Yeah, that’s all. This is just opinion. Not sure if there’s any real truth in it, but it’s worth considering how this concept could also be applied to sports and physical training. Do you think this could be applied to relationships as well? Is being friends with someone for a long time better than bouncing between groups of friends? Do you get more out of being with the one person for a long time, or having shorter relationships?


ASYNC as a parameter


Just a small, useless thought I had today regarding using async as a parameter – for example in an asynchronous jquery ajax call:

  url: "file.php",
  type: "POST",
  async: true

Considering the word “asynchronous” is the antonym of its root “synchronous” – it means, “not synchronous” – shouldn’t we use “sync” and invert the defaults? I mean, you would never give any other parameter or method a negated name. You’d never see this for example:

public void UpdateStatus(bool unsuccessful){ ...


public bool DetermineRecordIsNotNew(RecordType record){...


public class Performance {
string Name { get; set; }
DateTime StartDate {get; set;}
bool IsNotCancelled {get; set;}

Anywho, that’s what I think.

I also don’t think that asynchronicity should be true as a default in most cases either.

Meh, whatever.

How does it feel, like?

ChemicalFuckinBrothers 905

I recently did a small weekend course with Jason Chin – a cool IO improv guy from Chigaco.

He taught us a bunch of really interesting stuff, but there was one exercise we did that I thought was particularly useful. I don’t know if it has a name, but I’m going to call it “How Does It Feel, Like” (HDIFL).

Now, the purpose of HDIFL is to cut past the leading crap at the beginning of a scene and cut right to the emotions between the two players – Shoot the Grandma, as Steen would say. We did the exercise a lot and Jason really pulled us up on it when we didn’t hit the nail on the head.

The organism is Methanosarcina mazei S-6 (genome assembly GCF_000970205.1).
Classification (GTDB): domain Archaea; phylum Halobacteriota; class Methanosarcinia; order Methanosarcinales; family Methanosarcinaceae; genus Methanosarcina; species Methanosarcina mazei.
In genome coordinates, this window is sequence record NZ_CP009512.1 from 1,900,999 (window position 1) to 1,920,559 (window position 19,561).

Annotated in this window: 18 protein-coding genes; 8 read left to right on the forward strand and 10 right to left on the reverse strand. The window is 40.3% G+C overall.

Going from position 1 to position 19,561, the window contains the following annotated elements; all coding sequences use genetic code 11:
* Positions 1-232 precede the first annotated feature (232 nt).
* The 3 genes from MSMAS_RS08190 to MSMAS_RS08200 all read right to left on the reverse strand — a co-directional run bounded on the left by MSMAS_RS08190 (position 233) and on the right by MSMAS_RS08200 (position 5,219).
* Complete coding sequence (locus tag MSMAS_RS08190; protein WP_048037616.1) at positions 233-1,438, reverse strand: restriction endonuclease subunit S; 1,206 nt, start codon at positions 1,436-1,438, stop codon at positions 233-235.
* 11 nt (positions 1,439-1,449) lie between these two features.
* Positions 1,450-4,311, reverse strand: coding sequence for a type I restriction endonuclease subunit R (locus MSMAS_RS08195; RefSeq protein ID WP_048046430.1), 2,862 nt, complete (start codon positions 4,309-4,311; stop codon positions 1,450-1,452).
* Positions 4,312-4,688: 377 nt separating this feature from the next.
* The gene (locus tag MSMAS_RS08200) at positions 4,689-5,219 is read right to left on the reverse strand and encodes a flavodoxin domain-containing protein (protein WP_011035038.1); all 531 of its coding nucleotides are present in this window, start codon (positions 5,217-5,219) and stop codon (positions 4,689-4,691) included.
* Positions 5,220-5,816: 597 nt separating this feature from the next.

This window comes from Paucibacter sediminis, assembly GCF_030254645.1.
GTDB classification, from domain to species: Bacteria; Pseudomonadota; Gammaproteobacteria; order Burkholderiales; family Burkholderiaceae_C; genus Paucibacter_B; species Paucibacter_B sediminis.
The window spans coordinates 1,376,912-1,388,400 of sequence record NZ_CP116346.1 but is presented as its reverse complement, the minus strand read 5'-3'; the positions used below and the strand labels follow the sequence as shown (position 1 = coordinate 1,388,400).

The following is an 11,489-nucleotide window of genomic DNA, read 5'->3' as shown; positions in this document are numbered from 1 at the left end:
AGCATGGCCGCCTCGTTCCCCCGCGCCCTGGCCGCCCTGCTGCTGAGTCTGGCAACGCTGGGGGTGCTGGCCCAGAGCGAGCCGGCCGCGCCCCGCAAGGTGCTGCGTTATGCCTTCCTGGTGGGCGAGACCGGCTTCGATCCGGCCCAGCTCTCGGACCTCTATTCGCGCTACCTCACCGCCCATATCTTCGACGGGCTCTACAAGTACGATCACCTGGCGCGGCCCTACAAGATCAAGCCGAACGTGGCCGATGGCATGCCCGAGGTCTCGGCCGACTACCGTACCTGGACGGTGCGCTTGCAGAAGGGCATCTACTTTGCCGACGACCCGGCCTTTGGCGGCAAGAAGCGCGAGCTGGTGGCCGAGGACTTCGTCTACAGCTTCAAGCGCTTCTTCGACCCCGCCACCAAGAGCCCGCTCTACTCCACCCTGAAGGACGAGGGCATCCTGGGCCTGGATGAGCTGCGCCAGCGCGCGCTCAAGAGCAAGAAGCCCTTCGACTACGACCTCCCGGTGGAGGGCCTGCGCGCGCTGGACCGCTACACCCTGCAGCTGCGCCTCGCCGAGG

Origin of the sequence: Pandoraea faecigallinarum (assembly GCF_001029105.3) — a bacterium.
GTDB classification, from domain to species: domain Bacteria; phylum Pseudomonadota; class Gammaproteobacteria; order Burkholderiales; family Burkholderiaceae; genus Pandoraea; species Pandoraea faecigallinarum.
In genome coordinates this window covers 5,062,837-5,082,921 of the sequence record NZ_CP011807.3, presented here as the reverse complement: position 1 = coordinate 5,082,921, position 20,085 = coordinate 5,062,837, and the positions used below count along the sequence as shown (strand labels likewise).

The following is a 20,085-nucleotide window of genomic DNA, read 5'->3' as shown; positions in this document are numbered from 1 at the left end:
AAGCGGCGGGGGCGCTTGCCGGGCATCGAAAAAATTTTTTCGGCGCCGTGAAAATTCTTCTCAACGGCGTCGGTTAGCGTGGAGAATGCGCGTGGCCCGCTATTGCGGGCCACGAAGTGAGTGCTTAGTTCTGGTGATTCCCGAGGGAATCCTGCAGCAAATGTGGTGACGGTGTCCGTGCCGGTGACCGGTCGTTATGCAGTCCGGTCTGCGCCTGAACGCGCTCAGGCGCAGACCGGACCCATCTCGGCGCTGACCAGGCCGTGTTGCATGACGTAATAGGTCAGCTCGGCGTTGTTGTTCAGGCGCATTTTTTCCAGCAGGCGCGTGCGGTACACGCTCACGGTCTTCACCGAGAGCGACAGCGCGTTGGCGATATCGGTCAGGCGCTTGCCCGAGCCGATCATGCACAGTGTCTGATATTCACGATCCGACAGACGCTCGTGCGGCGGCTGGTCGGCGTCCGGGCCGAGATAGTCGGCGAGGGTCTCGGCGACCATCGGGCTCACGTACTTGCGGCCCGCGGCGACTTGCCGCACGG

To play HDIFL It’s straight forward. Get two lines of people, two people walk to centre stage. Person 1 says a line – anything relatively meaningless will do. The second player has to say how that line makes them feel about the other player. Eg:

“I brought you some cheese”
“That makes me feel happy that you remembered my birthday”

“I have a two camels”
“That makes me feel angry that you don’t care about animal rights like I do”

This is so important, because it sets the stage for some real conflict.

Speaking of conflict. When you choose the “correct” emotions, Jason pointed out that we tend to have a dramatic, real scene. If we choose the wrong emotion, we can have a more comical scene. So for example:

“My grandma is dead” + “That makes me feel sorry for you” = a dramatic scene.


“My grandma is dead” + “LOL that makes me feel happy, let’s do a small dance on her grave” = a comedic scene.

It’s worth noting that Jason recommended that for beginner players, it’s cool to just say how you feel: “That makes me feel sad” or “That makes me feel happy” is okay for a junior player. The important part is being affected. Once we get the it stuck in our heads that we need to be affected, then we can move on to saying the emotion AND showing it. And eventually, we’ll be so good at showing it, we won’t need to say it as well.